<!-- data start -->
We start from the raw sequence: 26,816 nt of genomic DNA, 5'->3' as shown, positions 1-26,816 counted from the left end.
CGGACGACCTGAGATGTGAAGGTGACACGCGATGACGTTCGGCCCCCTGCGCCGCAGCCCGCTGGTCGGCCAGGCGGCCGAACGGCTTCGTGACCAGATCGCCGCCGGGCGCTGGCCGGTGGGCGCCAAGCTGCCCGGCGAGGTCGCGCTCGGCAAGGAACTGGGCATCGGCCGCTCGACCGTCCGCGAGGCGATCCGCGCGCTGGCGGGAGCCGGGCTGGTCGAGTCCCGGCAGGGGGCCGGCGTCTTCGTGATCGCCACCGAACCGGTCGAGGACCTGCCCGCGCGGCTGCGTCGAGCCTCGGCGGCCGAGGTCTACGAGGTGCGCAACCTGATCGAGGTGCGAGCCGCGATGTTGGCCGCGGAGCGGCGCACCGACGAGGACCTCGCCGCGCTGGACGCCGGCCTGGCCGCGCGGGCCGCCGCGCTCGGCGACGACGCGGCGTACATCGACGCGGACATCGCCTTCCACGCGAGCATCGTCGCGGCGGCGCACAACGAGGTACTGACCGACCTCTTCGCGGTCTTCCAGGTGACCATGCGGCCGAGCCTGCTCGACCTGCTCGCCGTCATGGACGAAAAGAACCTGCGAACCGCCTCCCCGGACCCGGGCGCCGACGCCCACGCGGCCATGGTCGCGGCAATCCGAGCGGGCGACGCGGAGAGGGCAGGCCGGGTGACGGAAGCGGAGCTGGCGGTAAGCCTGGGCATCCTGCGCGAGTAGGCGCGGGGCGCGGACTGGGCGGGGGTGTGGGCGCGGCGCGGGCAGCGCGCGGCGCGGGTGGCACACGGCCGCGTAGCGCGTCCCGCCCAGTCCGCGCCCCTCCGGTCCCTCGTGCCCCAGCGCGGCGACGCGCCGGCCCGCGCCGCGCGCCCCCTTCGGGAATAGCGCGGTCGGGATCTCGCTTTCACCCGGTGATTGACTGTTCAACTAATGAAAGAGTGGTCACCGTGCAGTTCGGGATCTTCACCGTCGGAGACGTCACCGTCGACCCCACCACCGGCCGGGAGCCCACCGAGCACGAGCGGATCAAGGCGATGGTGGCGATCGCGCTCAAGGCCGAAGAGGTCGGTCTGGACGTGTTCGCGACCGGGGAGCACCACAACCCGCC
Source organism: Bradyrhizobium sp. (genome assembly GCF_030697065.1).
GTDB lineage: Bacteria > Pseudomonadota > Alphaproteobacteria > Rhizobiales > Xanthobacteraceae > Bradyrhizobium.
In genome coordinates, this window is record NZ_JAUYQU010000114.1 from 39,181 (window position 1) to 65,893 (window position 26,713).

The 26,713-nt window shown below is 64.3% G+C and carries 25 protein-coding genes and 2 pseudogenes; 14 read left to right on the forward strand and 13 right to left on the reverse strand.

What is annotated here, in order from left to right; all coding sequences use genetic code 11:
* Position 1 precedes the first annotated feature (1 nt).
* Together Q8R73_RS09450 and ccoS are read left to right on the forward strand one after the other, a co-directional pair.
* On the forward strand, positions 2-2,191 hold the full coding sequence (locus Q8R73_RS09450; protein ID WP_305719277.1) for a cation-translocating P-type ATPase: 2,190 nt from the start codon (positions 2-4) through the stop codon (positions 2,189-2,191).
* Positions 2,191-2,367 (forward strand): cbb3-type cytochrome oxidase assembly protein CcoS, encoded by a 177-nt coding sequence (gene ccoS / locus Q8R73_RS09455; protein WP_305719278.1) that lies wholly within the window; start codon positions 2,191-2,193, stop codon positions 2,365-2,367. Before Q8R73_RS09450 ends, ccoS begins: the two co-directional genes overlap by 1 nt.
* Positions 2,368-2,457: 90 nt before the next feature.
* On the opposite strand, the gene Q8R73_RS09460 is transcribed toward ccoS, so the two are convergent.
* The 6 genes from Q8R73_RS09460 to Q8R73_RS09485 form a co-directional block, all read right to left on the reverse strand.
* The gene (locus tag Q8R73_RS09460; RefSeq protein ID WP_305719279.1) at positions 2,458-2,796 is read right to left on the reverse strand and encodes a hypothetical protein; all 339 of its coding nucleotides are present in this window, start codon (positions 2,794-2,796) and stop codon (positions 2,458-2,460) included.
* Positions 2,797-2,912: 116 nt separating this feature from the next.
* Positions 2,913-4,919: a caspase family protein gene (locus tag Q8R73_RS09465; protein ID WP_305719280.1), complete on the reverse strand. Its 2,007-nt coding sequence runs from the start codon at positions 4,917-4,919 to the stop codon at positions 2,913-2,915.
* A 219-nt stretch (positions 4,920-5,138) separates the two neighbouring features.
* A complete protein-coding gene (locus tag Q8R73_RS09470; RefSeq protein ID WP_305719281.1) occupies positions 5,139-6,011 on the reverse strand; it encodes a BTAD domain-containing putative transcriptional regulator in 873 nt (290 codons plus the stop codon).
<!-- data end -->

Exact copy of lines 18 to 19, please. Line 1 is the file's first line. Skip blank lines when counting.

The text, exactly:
* A 219-nt stretch (positions 4,920-5,138) separates the two neighbouring features.
* A complete protein-coding gene (locus tag Q8R73_RS09470; RefSeq protein ID WP_305719281.1) occupies positions 5,139-6,011 on the reverse strand; it encodes a BTAD domain-containing putative transcriptional regulator in 873 nt (290 codons plus the stop codon).